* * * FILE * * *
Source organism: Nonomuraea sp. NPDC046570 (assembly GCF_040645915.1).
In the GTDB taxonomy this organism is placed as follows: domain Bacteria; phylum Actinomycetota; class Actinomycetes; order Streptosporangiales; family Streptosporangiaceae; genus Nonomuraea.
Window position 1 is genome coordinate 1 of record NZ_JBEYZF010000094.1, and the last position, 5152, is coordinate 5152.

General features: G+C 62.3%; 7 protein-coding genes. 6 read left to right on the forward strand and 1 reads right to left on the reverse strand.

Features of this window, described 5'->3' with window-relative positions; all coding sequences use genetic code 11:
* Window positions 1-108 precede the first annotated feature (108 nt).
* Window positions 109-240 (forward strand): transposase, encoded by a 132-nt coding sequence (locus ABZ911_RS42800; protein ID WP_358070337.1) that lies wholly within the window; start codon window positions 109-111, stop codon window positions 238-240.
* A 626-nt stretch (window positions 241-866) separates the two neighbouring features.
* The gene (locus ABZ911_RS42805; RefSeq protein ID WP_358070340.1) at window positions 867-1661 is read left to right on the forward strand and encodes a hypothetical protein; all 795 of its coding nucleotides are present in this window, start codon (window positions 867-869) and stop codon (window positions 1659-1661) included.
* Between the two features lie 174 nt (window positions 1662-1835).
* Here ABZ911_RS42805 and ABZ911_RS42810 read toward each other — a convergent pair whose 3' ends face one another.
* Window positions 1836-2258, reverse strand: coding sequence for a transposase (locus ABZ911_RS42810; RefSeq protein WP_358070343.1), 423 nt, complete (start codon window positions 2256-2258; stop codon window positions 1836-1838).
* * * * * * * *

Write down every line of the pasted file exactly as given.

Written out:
Source organism: Nonomuraea sp. NPDC046570 (assembly GCF_040645915.1).
In the GTDB taxonomy this organism is placed as follows: domain Bacteria; phylum Actinomycetota; class Actinomycetes; order Streptosporangiales; family Streptosporangiaceae; genus Nonomuraea.
Window position 1 is genome coordinate 1 of record NZ_JBEYZF010000094.1, and the last position, 5152, is coordinate 5152.

General features: G+C 62.3%; 7 protein-coding genes. 6 read left to right on the forward strand and 1 reads right to left on the reverse strand.

Features of this window, described 5'->3' with window-relative positions; all coding sequences use genetic code 11:
* Window positions 1-108 precede the first annotated feature (108 nt).
* Window positions 109-240 (forward strand): transposase, encoded by a 132-nt coding sequence (locus ABZ911_RS42800; protein ID WP_358070337.1) that lies wholly within the window; start codon window positions 109-111, stop codon window positions 238-240.
* A 626-nt stretch (window positions 241-866) separates the two neighbouring features.
* The gene (locus ABZ911_RS42805; RefSeq protein ID WP_358070340.1) at window positions 867-1661 is read left to right on the forward strand and encodes a hypothetical protein; all 795 of its coding nucleotides are present in this window, start codon (window positions 867-869) and stop codon (window positions 1659-1661) included.
* Between the two features lie 174 nt (window positions 1662-1835).
* Here ABZ911_RS42805 and ABZ911_RS42810 read toward each other — a convergent pair whose 3' ends face one another.
* Window positions 1836-2258, reverse strand: coding sequence for a transposase (locus ABZ911_RS42810; RefSeq protein WP_358070343.1), 423 nt, complete (start codon window positions 2256-2258; stop codon window positions 1836-1838).